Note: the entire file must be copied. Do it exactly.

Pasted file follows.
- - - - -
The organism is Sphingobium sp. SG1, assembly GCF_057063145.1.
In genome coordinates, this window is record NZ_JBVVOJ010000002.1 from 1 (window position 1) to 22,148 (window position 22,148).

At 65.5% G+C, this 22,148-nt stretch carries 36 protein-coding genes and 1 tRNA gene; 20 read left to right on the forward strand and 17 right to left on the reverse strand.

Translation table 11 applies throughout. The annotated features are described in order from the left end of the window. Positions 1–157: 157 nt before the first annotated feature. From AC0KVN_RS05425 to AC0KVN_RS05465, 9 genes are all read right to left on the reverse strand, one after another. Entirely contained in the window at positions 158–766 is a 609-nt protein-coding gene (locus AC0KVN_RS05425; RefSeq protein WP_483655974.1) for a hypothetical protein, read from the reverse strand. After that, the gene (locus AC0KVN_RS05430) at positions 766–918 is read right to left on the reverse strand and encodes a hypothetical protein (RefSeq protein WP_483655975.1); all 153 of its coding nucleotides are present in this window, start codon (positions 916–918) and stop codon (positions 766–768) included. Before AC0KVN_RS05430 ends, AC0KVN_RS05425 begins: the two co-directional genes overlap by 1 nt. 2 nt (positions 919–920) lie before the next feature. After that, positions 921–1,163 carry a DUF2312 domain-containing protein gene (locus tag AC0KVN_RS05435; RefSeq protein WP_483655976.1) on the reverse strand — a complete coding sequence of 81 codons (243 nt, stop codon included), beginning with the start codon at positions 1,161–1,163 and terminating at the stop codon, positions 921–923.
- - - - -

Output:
The organism is Sphingobium sp. SG1, assembly GCF_057063145.1.
In genome coordinates, this window is record NZ_JBVVOJ010000002.1 from 1 (window position 1) to 22,148 (window position 22,148).

At 65.5% G+C, this 22,148-nt stretch carries 36 protein-coding genes and 1 tRNA gene; 20 read left to right on the forward strand and 17 right to left on the reverse strand.

Translation table 11 applies throughout. The annotated features are described in order from the left end of the window. Positions 1–157: 157 nt before the first annotated feature. From AC0KVN_RS05425 to AC0KVN_RS05465, 9 genes are all read right to left on the reverse strand, one after another. Entirely contained in the window at positions 158–766 is a 609-nt protein-coding gene (locus AC0KVN_RS05425; RefSeq protein WP_483655974.1) for a hypothetical protein, read from the reverse strand. After that, the gene (locus AC0KVN_RS05430) at positions 766–918 is read right to left on the reverse strand and encodes a hypothetical protein (RefSeq protein WP_483655975.1); all 153 of its coding nucleotides are present in this window, start codon (positions 916–918) and stop codon (positions 766–768) included. Before AC0KVN_RS05430 ends, AC0KVN_RS05425 begins: the two co-directional genes overlap by 1 nt. 2 nt (positions 919–920) lie before the next feature. After that, positions 921–1,163 carry a DUF2312 domain-containing protein gene (locus tag AC0KVN_RS05435; RefSeq protein WP_483655976.1) on the reverse strand — a complete coding sequence of 81 codons (243 nt, stop codon included), beginning with the start codon at positions 1,161–1,163 and terminating at the stop codon, positions 921–923.